Alert Sign Dear reader, online ads enable us to deliver the journalism you value. Please support us by taking a moment to turn off Adblock on Dawn.com.

Alert Sign Dear reader, please upgrade to the latest version of IE to have a better reading experience

.

ISLAMABAD: Chairman of the National Disaster Manage­ment Authority (NDMA) Major General Asghar Nawaz said on Monday that Pakistan was prone to earthquakes and floods and faced enormous challenges in view of climate change.

Speaking at the inaugural session of a media workshop on reporting disasters organised by the NDMA, he said, Pakistan stood eighth among 10 high- risk countries with respect to climate change.

Underlining the need for utilisation of resources for risk reduction during natural calamities, he said, the national flood protection plan had been finalised and hopefully it would soon be approved.

He said media reports help rescuers to reach the calamity-hit areas while stressing on an early response in emergencies. Media should play its role by airing public service messages, he said.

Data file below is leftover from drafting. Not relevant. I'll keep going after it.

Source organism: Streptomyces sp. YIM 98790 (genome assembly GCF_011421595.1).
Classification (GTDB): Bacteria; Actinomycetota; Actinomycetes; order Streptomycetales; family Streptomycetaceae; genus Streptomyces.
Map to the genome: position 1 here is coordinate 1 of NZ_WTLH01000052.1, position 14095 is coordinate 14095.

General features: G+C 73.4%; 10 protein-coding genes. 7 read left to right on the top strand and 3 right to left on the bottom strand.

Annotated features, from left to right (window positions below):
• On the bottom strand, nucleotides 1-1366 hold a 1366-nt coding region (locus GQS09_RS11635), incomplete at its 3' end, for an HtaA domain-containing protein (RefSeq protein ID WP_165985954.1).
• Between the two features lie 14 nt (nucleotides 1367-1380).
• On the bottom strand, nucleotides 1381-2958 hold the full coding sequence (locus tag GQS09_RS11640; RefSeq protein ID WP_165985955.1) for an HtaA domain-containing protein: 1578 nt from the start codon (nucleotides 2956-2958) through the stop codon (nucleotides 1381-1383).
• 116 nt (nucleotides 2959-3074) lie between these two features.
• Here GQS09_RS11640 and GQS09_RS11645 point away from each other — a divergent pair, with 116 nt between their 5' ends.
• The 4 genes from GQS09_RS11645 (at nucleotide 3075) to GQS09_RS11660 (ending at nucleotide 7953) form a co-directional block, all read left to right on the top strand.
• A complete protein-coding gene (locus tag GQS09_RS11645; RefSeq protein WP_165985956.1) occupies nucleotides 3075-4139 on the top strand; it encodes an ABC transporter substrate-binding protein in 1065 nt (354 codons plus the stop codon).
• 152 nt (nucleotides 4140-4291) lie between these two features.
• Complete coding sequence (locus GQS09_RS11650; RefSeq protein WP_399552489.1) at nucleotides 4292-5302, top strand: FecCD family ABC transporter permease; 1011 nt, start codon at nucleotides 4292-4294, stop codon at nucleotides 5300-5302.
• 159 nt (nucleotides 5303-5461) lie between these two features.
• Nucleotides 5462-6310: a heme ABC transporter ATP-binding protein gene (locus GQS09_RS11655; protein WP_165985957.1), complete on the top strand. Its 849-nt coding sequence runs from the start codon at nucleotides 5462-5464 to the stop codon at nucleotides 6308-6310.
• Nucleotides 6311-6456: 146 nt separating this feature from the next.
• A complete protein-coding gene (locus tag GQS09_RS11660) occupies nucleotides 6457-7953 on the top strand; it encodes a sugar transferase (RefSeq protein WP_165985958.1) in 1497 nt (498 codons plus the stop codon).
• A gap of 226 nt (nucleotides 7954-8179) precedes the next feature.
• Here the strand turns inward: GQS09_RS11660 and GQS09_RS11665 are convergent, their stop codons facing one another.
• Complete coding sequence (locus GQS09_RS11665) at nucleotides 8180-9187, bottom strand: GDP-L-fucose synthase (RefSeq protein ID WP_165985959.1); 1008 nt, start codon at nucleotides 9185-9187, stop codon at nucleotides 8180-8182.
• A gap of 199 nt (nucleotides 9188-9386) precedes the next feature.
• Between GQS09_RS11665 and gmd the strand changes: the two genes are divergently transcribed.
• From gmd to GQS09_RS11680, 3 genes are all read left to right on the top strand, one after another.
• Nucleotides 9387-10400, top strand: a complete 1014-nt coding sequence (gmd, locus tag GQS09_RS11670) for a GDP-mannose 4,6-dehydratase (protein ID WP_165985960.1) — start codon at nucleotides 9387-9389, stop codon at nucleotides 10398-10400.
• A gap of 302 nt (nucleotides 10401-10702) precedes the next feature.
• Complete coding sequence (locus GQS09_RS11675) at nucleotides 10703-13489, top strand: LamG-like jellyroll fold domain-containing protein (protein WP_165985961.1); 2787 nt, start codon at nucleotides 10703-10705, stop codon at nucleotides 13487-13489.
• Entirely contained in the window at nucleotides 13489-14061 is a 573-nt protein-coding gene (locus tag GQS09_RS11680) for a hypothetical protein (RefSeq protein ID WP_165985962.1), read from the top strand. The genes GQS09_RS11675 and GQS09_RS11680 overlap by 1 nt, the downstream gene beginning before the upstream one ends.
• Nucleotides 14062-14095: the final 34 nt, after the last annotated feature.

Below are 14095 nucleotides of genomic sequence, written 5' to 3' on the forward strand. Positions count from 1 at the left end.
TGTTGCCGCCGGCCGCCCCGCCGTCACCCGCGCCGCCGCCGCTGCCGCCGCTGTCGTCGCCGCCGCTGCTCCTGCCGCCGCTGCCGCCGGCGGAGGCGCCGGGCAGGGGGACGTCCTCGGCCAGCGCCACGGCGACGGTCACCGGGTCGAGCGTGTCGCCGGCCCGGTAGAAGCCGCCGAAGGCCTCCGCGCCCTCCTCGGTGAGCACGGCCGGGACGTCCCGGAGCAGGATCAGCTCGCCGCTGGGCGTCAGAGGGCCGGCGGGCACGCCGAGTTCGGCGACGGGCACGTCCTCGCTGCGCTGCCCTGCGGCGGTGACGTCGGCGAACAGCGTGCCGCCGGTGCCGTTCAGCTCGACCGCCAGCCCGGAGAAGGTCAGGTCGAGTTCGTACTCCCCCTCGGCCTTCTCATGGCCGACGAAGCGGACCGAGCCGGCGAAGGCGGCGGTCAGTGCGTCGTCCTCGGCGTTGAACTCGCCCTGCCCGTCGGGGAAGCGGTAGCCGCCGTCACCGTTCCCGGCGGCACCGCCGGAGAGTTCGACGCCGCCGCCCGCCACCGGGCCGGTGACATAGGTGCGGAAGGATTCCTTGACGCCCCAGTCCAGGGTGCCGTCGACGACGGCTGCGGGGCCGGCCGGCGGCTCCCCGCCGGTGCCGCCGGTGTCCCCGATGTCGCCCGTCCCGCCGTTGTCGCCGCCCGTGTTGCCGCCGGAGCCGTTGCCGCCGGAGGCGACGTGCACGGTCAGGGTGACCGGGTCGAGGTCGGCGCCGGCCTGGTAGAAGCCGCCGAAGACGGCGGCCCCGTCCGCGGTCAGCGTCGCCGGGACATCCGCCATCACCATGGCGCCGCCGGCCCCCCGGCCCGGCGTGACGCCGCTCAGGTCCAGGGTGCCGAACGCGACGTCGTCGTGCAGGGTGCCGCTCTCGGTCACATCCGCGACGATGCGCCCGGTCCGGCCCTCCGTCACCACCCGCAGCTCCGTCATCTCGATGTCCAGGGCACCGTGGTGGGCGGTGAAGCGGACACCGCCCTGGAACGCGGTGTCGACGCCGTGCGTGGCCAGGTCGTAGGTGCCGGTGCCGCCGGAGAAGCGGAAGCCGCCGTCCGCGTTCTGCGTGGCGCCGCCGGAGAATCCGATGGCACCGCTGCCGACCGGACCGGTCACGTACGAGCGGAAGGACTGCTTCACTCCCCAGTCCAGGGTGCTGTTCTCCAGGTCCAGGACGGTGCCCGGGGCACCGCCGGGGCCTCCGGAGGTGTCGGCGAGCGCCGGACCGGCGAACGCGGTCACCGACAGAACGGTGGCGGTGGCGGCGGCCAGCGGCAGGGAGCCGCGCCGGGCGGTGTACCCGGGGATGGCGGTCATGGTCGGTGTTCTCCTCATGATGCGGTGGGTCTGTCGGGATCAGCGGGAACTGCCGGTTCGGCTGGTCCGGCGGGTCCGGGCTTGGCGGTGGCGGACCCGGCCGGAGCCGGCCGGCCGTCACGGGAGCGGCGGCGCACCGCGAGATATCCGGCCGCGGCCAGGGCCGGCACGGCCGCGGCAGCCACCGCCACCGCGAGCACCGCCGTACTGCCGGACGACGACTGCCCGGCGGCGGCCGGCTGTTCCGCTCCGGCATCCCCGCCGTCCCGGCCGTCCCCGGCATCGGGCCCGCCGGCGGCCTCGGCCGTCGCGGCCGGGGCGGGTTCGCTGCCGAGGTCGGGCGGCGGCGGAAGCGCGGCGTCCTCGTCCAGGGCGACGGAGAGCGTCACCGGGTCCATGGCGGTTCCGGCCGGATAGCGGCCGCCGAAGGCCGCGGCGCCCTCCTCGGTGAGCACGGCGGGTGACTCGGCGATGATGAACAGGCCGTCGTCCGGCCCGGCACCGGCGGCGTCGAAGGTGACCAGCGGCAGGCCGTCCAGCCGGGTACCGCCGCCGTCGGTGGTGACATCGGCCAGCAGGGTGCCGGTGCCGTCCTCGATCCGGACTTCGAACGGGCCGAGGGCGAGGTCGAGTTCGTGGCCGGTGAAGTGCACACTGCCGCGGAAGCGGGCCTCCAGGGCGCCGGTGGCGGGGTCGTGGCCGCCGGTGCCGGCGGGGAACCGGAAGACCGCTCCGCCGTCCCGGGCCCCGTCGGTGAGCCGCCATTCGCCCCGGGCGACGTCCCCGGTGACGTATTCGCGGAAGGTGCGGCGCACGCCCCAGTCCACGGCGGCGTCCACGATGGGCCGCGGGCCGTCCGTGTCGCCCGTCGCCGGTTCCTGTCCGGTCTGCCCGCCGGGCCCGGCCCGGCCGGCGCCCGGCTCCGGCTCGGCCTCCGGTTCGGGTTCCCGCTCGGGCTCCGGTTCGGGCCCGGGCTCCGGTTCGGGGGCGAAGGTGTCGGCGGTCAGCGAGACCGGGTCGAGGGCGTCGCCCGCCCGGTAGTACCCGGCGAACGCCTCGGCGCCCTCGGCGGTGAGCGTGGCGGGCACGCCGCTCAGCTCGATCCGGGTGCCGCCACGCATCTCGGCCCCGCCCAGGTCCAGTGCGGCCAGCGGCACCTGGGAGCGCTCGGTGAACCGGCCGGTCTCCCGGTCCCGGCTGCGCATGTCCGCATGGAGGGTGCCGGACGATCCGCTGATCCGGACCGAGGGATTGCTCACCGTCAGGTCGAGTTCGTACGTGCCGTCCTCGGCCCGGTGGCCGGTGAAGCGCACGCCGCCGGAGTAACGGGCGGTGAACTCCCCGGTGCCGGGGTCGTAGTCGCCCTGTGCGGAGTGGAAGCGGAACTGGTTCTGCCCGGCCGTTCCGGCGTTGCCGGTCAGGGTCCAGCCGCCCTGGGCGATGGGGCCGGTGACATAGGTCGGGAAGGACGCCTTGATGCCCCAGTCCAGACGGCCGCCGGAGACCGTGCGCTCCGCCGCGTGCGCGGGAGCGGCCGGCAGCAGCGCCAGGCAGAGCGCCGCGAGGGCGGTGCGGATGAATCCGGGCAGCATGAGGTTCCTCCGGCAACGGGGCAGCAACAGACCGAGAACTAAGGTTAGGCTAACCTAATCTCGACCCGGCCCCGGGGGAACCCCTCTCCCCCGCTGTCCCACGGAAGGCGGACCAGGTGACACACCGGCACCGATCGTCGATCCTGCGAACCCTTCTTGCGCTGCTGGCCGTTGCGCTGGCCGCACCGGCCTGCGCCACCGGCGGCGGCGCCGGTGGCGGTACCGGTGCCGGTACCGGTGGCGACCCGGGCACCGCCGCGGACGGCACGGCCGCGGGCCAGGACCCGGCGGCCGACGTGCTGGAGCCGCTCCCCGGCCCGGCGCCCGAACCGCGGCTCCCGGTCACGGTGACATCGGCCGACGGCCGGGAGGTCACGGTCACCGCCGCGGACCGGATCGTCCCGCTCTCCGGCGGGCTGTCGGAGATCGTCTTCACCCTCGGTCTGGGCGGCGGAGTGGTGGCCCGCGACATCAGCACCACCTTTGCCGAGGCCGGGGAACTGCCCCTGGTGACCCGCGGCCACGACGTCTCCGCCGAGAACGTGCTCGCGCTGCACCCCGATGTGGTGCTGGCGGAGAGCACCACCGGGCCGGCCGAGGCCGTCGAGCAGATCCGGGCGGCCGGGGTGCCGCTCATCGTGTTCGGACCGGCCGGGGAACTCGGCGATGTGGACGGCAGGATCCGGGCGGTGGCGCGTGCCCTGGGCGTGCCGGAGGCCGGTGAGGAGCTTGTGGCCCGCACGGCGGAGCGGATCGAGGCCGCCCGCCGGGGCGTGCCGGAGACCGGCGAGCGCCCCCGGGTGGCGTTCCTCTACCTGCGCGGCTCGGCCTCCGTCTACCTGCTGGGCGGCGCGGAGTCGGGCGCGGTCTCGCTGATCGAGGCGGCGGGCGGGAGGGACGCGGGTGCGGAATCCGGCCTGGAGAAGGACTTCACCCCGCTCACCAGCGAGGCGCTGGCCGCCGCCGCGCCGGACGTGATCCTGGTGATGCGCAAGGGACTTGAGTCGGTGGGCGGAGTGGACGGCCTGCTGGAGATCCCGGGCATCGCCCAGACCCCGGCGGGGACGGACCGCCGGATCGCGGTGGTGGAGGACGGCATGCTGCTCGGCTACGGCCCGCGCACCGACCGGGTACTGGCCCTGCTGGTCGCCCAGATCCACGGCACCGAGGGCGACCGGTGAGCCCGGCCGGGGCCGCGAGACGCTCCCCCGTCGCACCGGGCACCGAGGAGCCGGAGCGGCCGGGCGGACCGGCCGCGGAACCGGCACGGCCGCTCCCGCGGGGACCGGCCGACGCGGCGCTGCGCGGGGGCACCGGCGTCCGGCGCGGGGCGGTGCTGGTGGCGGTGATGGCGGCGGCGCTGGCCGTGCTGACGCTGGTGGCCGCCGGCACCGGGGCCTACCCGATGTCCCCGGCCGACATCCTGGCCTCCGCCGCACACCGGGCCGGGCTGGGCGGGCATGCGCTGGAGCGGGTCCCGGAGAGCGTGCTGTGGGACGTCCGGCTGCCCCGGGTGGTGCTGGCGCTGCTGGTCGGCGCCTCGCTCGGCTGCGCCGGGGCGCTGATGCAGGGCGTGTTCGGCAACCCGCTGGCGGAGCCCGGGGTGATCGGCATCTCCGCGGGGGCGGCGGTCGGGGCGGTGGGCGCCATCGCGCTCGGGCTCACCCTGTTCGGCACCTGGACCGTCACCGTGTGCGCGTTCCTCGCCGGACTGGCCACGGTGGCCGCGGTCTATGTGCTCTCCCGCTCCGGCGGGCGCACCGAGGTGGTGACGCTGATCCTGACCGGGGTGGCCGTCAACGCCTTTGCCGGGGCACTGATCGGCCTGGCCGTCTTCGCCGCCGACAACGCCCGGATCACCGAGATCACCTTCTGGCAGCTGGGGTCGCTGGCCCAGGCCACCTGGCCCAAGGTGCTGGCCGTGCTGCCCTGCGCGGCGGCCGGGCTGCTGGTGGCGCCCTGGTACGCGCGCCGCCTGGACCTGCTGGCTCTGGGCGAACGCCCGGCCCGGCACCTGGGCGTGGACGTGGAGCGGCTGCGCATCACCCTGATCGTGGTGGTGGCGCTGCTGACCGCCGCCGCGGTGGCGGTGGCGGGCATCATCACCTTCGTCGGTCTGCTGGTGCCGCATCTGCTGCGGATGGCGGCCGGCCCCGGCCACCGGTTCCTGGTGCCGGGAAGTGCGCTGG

Presently the meteorological office did not have the capacity to forecast high- intensity storms, he said, adding: “I know about the limited resources with which the Met office has been working”.

“The threat of climate change is hovering over us which will stay,” he said. The NDMA chief said that the United States, Japan and countries in Europe became victims of natural disasters despite possessing modern technology.

He regretted construction of houses on water channels and occupation of the same even under the threat of floods.

Prime Minister Nawaz Sharif’s spokesman Musaddaq Malik while addressing the gathering said that Pakistan was one of the countries affected by climate change. He conceded that there were weaknesses in institutions but said nobody could win a war against Nature. There was a need to enhance the capacity and improve the performance of institutions meant to cope with the challenges posed by natural calamities. He asked the media to avoid spreading despondency and urged it to give a ray of hope to the poor people of the country.

Referring to the China-Pakis­tan Economic Corridor project, he said it would have far-reaching impact in the next two to three years.

Published in Dawn, June 7th, 2016